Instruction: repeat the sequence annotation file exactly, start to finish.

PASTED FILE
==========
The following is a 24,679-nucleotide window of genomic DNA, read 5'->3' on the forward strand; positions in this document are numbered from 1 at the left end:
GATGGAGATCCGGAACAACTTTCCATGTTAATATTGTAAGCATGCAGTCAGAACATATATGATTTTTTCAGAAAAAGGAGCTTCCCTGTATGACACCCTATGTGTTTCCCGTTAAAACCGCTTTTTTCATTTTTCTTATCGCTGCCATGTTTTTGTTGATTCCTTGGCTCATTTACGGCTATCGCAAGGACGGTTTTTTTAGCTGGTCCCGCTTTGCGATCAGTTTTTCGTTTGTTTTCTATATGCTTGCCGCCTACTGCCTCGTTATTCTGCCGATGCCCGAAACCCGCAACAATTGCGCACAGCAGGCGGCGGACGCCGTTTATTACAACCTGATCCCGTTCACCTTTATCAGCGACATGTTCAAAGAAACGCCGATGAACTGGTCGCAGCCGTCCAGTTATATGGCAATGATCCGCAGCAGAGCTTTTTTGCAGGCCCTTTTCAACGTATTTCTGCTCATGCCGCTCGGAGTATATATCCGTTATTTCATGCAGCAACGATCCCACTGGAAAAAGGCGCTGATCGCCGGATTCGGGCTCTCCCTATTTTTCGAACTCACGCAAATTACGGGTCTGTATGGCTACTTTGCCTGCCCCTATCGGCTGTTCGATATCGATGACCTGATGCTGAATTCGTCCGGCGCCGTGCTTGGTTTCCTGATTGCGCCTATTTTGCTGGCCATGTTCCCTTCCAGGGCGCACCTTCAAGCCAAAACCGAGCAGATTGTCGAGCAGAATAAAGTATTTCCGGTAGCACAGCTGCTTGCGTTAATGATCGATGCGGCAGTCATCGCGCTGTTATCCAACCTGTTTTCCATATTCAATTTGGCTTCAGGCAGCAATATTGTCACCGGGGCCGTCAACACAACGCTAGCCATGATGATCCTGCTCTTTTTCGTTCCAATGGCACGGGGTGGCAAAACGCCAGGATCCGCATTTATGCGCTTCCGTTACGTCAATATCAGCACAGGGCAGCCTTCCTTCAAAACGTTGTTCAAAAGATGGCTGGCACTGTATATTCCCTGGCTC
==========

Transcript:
The following is a 24,679-nucleotide window of genomic DNA, read 5'->3' on the forward strand; positions in this document are numbered from 1 at the left end:
GATGGAGATCCGGAACAACTTTCCATGTTAATATTGTAAGCATGCAGTCAGAACATATATGATTTTTTCAGAAAAAGGAGCTTCCCTGTATGACACCCTATGTGTTTCCCGTTAAAACCGCTTTTTTCATTTTTCTTATCGCTGCCATGTTTTTGTTGATTCCTTGGCTCATTTACGGCTATCGCAAGGACGGTTTTTTTAGCTGGTCCCGCTTTGCGATCAGTTTTTCGTTTGTTTTCTATATGCTTGCCGCCTACTGCCTCGTTATTCTGCCGATGCCCGAAACCCGCAACAATTGCGCACAGCAGGCGGCGGACGCCGTTTATTACAACCTGATCCCGTTCACCTTTATCAGCGACATGTTCAAAGAAACGCCGATGAACTGGTCGCAGCCGTCCAGTTATATGGCAATGATCCGCAGCAGAGCTTTTTTGCAGGCCCTTTTCAACGTATTTCTGCTCATGCCGCTCGGAGTATATATCCGTTATTTCATGCAGCAACGATCCCACTGGAAAAAGGCGCTGATCGCCGGATTCGGGCTCTCCCTATTTTTCGAACTCACGCAAATTACGGGTCTGTATGGCTACTTTGCCTGCCCCTATCGGCTGTTCGATATCGATGACCTGATGCTGAATTCGTCCGGCGCCGTGCTTGGTTTCCTGATTGCGCCTATTTTGCTGGCCATGTTCCCTTCCAGGGCGCACCTTCAAGCCAAAACCGAGCAGATTGTCGAGCAGAATAAAGTATTTCCGGTAGCACAGCTGCTTGCGTTAATGATCGATGCGGCAGTCATCGCGCTGTTATCCAACCTGTTTTCCATATTCAATTTGGCTTCAGGCAGCAATATTGTCACCGGGGCCGTCAACACAACGCTAGCCATGATGATCCTGCTCTTTTTCGTTCCAATGGCACGGGGTGGCAAAACGCCAGGATCCGCATTTATGCGCTTCCGTTACGTCAATATCAGCACAGGGCAGCCTTCCTTCAAAACGTTGTTCAAAAGATGGCTGGCACTGTATATTCCCTGGCTC